Forty-percent of contractors nationwide report that they have turned down jobs this year because they don't have enough skilled blue-collar workers. In Florida, over one-third of contractors say they would add 25 more employees this year if they could recruit qualified candidates.
The labor crunch isn't confined to construction. Overall, half of all Tampa Bay employers say they are having difficulty hiring enough blue-collar employees to fulfill the increasing demand from customers. This includes truck drivers, plumbers, HVAC technicians, electrical workers, machinists, metal workers, landscapers, janitors, and mechanics.
Tampa Bay business owners can benefit from a study by The North Carolina Works Commission. The NCWC found that the recruitment efforts of many employers in that state are failing because they depend on hiring strategies from a time when qualified candidates were plentiful.
These failing strategies include posting on job boards like Monster and Indeed; publishing employment ads in local newspapers; and pleading on social media pages. Some small business owners still depend on hanging help-wanted signs.
What many local business owners on the west coast of Florida have discovered is that the best way to recruit blue-collar workers is by advertising on Tampa Bay radio stations.Last week, for instance, 94.1% of all local blue-collar workers tuned-in to a Tampa radio station. This is significantly more than watched local TV, read a local newspaper, and logged-on to Spotify or Pandora.
Of particular interest to employers is that recruitment advertising on Tampa radio stations reaches more blue collar workers each week than those who visit an online job board over the course of an entire month.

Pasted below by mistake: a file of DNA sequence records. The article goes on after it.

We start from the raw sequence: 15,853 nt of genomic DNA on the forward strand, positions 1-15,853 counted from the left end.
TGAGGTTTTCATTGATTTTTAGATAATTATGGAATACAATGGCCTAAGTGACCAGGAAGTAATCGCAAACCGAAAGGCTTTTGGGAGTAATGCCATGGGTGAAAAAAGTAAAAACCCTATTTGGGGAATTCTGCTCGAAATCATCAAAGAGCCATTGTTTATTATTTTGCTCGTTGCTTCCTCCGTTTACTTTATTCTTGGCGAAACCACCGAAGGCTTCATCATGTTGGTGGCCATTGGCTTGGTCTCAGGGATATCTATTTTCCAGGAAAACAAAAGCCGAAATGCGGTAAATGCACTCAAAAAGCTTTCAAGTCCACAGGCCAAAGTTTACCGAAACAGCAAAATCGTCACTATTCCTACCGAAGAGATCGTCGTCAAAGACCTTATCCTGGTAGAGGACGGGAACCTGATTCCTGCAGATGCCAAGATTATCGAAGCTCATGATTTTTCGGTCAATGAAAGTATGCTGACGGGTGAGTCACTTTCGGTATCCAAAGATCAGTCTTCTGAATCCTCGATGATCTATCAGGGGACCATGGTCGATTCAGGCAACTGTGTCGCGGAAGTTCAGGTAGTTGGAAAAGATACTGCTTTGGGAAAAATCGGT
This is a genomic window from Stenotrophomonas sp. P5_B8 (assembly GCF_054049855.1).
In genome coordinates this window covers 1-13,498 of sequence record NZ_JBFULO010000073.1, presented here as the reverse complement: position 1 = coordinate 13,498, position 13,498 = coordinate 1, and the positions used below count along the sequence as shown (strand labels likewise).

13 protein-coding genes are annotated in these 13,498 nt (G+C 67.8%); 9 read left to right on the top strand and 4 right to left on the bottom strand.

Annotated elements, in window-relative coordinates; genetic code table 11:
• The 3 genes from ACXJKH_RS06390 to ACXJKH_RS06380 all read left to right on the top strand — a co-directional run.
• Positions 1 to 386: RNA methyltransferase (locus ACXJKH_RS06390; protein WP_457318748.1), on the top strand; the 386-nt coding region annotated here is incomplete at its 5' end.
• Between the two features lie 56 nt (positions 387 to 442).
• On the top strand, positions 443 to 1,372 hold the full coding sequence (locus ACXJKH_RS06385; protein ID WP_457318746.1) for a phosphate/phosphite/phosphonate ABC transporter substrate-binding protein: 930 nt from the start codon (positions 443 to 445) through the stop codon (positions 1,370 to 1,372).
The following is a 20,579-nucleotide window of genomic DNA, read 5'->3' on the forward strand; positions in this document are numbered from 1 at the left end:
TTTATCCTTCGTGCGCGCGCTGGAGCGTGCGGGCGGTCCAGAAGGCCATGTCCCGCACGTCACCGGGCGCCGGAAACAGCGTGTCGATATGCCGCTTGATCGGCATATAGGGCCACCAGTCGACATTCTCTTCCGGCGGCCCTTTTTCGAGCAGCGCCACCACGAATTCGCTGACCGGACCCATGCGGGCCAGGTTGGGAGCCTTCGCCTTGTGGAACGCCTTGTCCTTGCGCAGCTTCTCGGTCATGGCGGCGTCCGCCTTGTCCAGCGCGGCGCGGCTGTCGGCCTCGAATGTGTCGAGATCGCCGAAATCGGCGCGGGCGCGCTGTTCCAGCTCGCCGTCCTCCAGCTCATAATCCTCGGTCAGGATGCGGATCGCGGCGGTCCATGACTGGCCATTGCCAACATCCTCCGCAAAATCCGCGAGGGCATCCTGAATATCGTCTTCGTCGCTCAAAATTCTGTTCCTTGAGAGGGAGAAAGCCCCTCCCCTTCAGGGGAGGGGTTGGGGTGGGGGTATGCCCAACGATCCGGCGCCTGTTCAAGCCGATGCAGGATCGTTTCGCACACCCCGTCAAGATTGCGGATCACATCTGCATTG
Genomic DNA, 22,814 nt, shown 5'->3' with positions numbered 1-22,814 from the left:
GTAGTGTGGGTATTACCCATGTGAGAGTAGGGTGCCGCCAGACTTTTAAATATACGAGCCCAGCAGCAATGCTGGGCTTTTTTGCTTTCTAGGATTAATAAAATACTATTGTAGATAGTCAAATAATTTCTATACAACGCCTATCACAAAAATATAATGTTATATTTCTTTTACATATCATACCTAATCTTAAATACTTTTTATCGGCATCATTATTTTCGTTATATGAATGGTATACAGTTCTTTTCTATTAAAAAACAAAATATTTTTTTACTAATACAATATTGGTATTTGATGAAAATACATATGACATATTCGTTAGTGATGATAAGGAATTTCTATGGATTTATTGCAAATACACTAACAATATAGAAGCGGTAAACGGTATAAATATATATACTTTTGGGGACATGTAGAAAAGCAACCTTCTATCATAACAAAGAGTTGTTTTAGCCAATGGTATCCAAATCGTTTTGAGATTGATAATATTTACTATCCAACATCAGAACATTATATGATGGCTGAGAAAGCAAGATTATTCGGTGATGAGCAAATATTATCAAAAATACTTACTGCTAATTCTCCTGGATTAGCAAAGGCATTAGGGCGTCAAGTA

The type of people that job boards don't reach, however, are what recruiters call "passive job seekers."
According to the Society For Human Resource Management passive job seekers are "individuals who are currently employed and not actively looking for a new job, but who may be open to a good career opportunity if one came along."
The SHRM website goes on to explain that "many employers target passive job seekers because they are looking for candidates who have positive employment records and who are satisfied with and successful in their work. Employers often target passive job seekers because of the lack of qualified job candidates to fill critical roles. Locating, wooing, and successfully luring passive job seekers are critical for organizations to remain competitive in a tight labor market.
Part of the reason Tampa Bay small business owners are so successful finding qualified blue collar candidates with radio advertising is that 93% of passive job seekers listen to local stations every week. They are not surfing the internet for job postings.
Clearly, Indeed knows where to advertise to reach blue-collar workers.